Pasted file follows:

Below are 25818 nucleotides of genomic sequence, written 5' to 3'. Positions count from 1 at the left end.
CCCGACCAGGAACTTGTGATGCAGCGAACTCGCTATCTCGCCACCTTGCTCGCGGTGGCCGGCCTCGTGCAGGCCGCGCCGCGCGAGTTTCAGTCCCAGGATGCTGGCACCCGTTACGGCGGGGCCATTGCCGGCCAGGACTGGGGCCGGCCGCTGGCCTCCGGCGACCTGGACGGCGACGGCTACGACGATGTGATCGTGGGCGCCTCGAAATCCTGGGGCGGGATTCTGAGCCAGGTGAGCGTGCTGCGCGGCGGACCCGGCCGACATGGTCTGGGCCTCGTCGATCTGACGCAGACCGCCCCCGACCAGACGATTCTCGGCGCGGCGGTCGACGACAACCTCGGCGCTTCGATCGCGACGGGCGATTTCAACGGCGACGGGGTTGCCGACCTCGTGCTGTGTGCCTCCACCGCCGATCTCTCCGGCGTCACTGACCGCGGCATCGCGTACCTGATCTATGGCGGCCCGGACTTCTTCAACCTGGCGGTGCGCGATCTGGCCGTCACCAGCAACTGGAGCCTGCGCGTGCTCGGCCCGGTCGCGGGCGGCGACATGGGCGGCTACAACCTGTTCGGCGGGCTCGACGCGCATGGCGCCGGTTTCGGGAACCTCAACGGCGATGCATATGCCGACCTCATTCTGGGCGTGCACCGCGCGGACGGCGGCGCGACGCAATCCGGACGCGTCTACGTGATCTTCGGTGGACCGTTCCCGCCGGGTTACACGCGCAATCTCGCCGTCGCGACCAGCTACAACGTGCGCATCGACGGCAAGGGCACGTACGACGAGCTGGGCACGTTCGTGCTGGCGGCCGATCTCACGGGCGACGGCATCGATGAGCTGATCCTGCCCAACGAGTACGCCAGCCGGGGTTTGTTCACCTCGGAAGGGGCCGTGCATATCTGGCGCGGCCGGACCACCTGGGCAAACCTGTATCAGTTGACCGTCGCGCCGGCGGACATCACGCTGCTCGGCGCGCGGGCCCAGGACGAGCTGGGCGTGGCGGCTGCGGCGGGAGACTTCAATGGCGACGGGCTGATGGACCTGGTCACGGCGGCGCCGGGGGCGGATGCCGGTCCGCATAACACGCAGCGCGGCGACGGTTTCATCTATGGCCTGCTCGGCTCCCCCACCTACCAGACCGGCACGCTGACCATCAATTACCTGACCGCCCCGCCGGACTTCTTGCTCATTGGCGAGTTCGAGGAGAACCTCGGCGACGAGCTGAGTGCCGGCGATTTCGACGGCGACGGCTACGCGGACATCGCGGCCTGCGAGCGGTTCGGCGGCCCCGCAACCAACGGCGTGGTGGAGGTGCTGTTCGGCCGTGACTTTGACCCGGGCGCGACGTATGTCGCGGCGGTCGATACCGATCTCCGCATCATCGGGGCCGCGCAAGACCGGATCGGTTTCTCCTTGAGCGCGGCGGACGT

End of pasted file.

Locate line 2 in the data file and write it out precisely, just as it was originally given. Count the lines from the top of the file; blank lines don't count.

CCCGACCAGGAACTTGTGATGCAGCGAACTCGCTATCTCGCCACCTTGCTCGCGGTGGCCGGCCTCGTGCAGGCCGCGCCGCGCGAGTTTCAGTCCCAGGATGCTGGCACCCGTTACGGCGGGGCCATTGCCGGCCAGGACTGGGGCCGGCCGCTGGCCTCCGGCGACCTGGACGGCGACGGCTACGACGATGTGATCGTGGGCGCCTCGAAATCCTGGGGCGGGATTCTGAGCCAGGTGAGCGTGCTGCGCGGCGGACCCGGCCGACATGGTCTGGGCCTCGTCGATCTGACGCAGACCGCCCCCGACCAGACGATTCTCGGCGCGGCGGTCGACGACAACCTCGGCGCTTCGATCGCGACGGGCGATTTCAACGGCGACGGGGTTGCCGACCTCGTGCTGTGTGCCTCCACCGCCGATCTCTCCGGCGTCACTGACCGCGGCATCGCGTACCTGATCTATGGCGGCCCGGACTTCTTCAACCTGGCGGTGCGCGATCTGGCCGTCACCAGCAACTGGAGCCTGCGCGTGCTCGGCCCGGTCGCGGGCGGCGACATGGGCGGCTACAACCTGTTCGGCGGGCTCGACGCGCATGGCGCCGGTTTCGGGAACCTCAACGGCGATGCATATGCCGACCTCATTCTGGGCGTGCACCGCGCGGACGGCGGCGCGACGCAATCCGGACGCGTCTACGTGATCTTCGGTGGACCGTTCCCGCCGGGTTACACGCGCAATCTCGCCGTCGCGACCAGCTACAACGTGCGCATCGACGGCAAGGGCACGTACGACGAGCTGGGCACGTTCGTGCTGGCGGCCGATCTCACGGGCGACGGCATCGATGAGCTGATCCTGCCCAACGAGTACGCCAGCCGGGGTTTGTTCACCTCGGAAGGGGCCGTGCATATCTGGCGCGGCCGGACCACCTGGGCAAACCTGTATCAGTTGACCGTCGCGCCGGCGGACATCACGCTGCTCGGCGCGCGGGCCCAGGACGAGCTGGGCGTGGCGGCTGCGGCGGGAGACTTCAATGGCGACGGGCTGATGGACCTGGTCACGGCGGCGCCGGGGGCGGATGCCGGTCCGCATAACACGCAGCGCGGCGACGGTTTCATCTATGGCCTGCTCGGCTCCCCCACCTACCAGACCGGCACGCTGACCATCAATTACCTGACCGCCCCGCCGGACTTCTTGCTCATTGGCGAGTTCGAGGAGAACCTCGGCGACGAGCTGAGTGCCGGCGATTTCGACGGCGACGGCTACGCGGACATCGCGGCCTGCGAGCGGTTCGGCGGCCCCGCAACCAACGGCGTGGTGGAGGTGCTGTTCGGCCGTGACTTTGACCCGGGCGCGACGTATGTCGCGGCGGTCGATACCGATCTCCGCATCATCGGGGCCGCGCAAGACCGGATCGGTTTCTCCTTGAGCGCGGCGGACGT